Art and Culture # 27: Ancient Exile

16 Mar

-For the Uncensored!

            With censorship and freedom of speech always under threat in each generation, there are moments when individuals must take there stand in society and say the things repressed society won’t say until a tyrant is gone or dead. It’s hard to stop an oncoming campaign of censorship and violence that follows when group think is willing to silence and harass people for freedom of speech. If you want an example of ancient culture partaking in censorship, one of the shining examples of ancient exile that literature saw, was Dante Alighieri. 

            Dante Alighieri, “(born c. May 21–June 20, 1265, Florence [Italy]—died September 13/14, 1321, Ravenna). With his famous trilogy of the Divine Comedy, “The poem amazes by its array of learning, its penetrating and comprehensive analysis of contemporary problems, and its inventiveness of language and imagery. By choosing to write his poem in the Italian vernacular rather than in Latin, Dante decisively influenced the course of literary development. (He primarily used the Tuscan dialect, which would become standard literary Italian, but his vivid vocabulary ranged widely over many dialects and languages.)” (https://www.britannica.com/biography/Dante-Alighieri/Dantes-intellectual-development-and-public-career#ref22148

Dante’s Inferno was made into a game as well. The game didn’t follow the poem, but it did help provide an exciting road map into the view of Dante’s epic poem, but also enjoyable and best adaptation of an epic poem to game to date. Exciting but definitely introduced non readers to the world Dante envisioned.

            What it does offer in cadence, the Italian poet saw with the success of the Divine Comedy, it also brought trouble in which Dante was forced into exile. Exile, back then, meant that Dante had to leave his house and flee persecution. Now, persecution for a work of prose, nonfiction, painting, is still followed with the same trajectory. For Dante it went like this: “It seems that Dante at first was active among the exiled White Guelfs in their attempts to seek a military return. These efforts proved fruitless. Evidently Dante grew disillusioned with the other Florentine outcasts, the Ghibellines, and was determined to prove his worthiness by means of his writings and thus secure his return.”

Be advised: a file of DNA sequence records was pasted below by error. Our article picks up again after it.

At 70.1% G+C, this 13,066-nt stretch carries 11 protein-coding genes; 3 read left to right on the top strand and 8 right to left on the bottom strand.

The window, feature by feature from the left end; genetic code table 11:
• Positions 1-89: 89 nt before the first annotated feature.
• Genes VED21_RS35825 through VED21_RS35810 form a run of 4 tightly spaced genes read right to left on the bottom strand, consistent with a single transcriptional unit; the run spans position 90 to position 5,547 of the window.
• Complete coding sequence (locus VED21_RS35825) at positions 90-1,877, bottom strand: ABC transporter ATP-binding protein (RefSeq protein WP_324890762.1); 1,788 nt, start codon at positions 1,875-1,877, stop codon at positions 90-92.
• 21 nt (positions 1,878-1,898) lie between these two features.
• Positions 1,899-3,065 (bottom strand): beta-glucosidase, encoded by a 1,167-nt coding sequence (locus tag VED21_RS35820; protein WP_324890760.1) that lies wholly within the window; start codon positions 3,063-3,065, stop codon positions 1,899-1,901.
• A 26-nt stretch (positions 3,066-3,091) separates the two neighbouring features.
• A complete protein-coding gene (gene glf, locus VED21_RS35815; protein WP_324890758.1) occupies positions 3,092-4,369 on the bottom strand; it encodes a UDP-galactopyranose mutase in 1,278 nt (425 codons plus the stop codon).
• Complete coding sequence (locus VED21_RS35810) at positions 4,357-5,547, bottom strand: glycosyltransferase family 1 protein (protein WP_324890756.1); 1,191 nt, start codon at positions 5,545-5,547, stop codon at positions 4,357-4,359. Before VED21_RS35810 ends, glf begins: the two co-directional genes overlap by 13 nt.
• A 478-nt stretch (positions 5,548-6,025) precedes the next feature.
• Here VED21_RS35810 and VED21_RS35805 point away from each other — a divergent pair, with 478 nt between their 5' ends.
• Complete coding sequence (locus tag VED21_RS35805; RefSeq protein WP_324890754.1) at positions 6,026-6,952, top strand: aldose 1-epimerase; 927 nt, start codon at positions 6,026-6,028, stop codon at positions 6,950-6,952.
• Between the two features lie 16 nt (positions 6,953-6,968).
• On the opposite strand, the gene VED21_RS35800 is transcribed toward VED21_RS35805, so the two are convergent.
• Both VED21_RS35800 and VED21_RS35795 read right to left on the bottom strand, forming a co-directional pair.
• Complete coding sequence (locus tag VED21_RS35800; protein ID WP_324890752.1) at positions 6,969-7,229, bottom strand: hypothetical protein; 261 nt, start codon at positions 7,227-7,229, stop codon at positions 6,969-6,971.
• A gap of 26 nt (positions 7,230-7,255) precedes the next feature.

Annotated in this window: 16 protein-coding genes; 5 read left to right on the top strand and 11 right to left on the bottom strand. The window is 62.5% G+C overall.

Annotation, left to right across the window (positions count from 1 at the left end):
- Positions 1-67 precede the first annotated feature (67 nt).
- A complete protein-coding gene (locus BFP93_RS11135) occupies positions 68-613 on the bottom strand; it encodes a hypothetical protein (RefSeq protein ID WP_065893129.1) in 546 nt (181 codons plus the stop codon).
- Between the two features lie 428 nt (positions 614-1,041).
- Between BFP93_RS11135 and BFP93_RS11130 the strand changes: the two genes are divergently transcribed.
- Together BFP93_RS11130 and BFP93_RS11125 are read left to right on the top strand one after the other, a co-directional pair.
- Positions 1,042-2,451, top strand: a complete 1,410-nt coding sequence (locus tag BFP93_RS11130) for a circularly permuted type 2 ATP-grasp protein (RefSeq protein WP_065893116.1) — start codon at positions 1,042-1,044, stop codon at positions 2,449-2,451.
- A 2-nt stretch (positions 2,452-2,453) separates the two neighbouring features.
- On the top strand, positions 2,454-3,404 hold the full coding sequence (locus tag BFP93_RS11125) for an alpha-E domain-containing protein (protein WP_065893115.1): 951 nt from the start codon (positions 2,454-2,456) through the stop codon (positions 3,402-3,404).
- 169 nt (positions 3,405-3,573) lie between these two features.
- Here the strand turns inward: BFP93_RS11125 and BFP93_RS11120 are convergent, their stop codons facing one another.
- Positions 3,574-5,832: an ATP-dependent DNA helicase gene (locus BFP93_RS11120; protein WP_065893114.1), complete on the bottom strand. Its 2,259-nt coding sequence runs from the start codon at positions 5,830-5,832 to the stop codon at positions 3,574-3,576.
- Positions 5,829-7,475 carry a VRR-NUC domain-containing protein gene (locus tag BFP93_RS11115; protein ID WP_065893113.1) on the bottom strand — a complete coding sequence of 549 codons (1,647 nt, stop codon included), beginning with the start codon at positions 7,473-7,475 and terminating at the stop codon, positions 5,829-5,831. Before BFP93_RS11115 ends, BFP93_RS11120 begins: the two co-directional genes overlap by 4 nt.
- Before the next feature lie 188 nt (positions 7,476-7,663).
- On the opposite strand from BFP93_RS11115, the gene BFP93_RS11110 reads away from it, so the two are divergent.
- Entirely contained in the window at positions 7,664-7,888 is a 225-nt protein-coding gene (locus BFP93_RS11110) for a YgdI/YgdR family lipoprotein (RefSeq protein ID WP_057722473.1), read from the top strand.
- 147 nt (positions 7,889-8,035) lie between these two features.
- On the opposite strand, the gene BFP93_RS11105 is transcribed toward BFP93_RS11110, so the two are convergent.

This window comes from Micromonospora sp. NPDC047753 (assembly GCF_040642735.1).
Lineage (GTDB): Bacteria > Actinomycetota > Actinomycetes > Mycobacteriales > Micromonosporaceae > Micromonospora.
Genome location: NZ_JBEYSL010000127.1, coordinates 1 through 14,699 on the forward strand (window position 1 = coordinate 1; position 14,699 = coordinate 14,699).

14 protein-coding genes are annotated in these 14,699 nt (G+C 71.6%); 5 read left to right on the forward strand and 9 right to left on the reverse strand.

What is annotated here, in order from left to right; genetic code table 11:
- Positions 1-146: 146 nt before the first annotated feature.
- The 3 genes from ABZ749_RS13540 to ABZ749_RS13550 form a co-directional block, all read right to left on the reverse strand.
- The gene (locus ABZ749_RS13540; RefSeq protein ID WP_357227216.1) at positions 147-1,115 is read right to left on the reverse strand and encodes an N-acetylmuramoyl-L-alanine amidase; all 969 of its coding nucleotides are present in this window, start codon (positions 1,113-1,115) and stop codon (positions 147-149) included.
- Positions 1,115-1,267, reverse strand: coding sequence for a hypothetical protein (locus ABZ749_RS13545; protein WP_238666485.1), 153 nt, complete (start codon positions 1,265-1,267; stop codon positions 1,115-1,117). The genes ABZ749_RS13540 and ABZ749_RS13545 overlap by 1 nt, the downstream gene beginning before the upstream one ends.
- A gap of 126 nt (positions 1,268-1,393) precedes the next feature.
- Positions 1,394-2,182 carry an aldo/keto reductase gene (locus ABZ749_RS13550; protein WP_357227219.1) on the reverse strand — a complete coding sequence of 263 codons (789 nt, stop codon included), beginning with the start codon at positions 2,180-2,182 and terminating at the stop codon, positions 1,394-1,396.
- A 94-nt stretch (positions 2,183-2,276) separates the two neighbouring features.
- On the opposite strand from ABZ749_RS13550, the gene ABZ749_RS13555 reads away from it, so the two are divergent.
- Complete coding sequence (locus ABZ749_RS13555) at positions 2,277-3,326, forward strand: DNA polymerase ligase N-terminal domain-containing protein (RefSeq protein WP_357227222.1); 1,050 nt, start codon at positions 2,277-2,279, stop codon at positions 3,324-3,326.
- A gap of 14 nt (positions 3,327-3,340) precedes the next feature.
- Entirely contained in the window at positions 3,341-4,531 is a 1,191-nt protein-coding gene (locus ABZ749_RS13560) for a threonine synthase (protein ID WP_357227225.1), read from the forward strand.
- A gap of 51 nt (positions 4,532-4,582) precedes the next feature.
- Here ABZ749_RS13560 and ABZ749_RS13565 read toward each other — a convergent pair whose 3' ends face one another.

Source: https://www.youtube.com/watch?v=8zWweFGfIQI

            With the limited amount of information when it comes to the crux of Dante’s life, it meant proving that he could survive on his own, and thus make his way back into the literary circles. But in the times before internet and phone, a lifetime could pass and the crimes that Dante committed could be forgotten by the world at large. 

            Even so, what he did in another town, didn’t matter to those who exiled him before. Much could happen in a life when a dictator leaves, as the people might revolt, and depose the dictator in question. It could mean a happier ending for a writer like Dante, as he faded from public scrutiny, he could return back to Florence and write more poems.

            Much of Dante’s life and work, produced in exile, didn’t seem to bother the public after his scandals subsisted. I hope that many who face that same exile know that there can and will be a happy ending, but sometimes, it may not happen in your lifetime.

            Sometimes, exile serves as a chance to change your life and come back when no one expects you to. Mel Gibson even experienced his own form of exile, but like all geniuses, much of it came back with rewards. And anyone who is in exile, you have it easier with alt tech. If Dante Alighieri were alive today, he would probably have been cancelled, because unlike in the past, social media always remembers. 

            But don’t worry, my friends. It can and will get better. Just hold on and keep creating. 

-Louis Bruno is the author of more than 15 books, including, The Michael Project, The Michael Project: Book 2: The Lost Children of Eve, Thy Kingdom Come, The Disintegrating Bloodline, Apocalypse Soldier, Hierarchy of Dwindling Sheep. His books can be found on Amazon, Barnes and Noble, and Lulu. He can be found on Gab, https://gab.com/thereallouistbruno, Minds https://www.minds.com/lbruno8063/, and Parlerhttps://parler.com/profile/therealLouistbruno/posts. Instagram @lbrruno8063 and @louisbrunoofficialbook. He has written for the Intellectual Conservative and Ephemere. His latest, Come Home, Young One, a dark fantasy novel is out now at Lulu.com. Link is here: https://www.lulu.com/en/us/shop/louis-bruno/come-home-young-one/hardcover/product-pw8q7z.html?page=1&pageSize=4.  His next series, City of Sand, will be available sometime this year.

Note from Louis: Thanks so much for reading my articles and being such a constant reader, and listening to my podcasts. I usually write two to three articles a day during the week, but one to two on the weekends. Also, if you haven’t already, please subscribe, donate, like my articles and comment, buy my books, leave a review. Sharing the articles and podcasts helps above all can help if you can’t donate, too. Thank you so much. All help is appreciated. If you do subscribe, you canhave access to top tier articles and reviews, and also grow my page to help keep stay corporations mad all day. The war for freedom of speech starts with us. 

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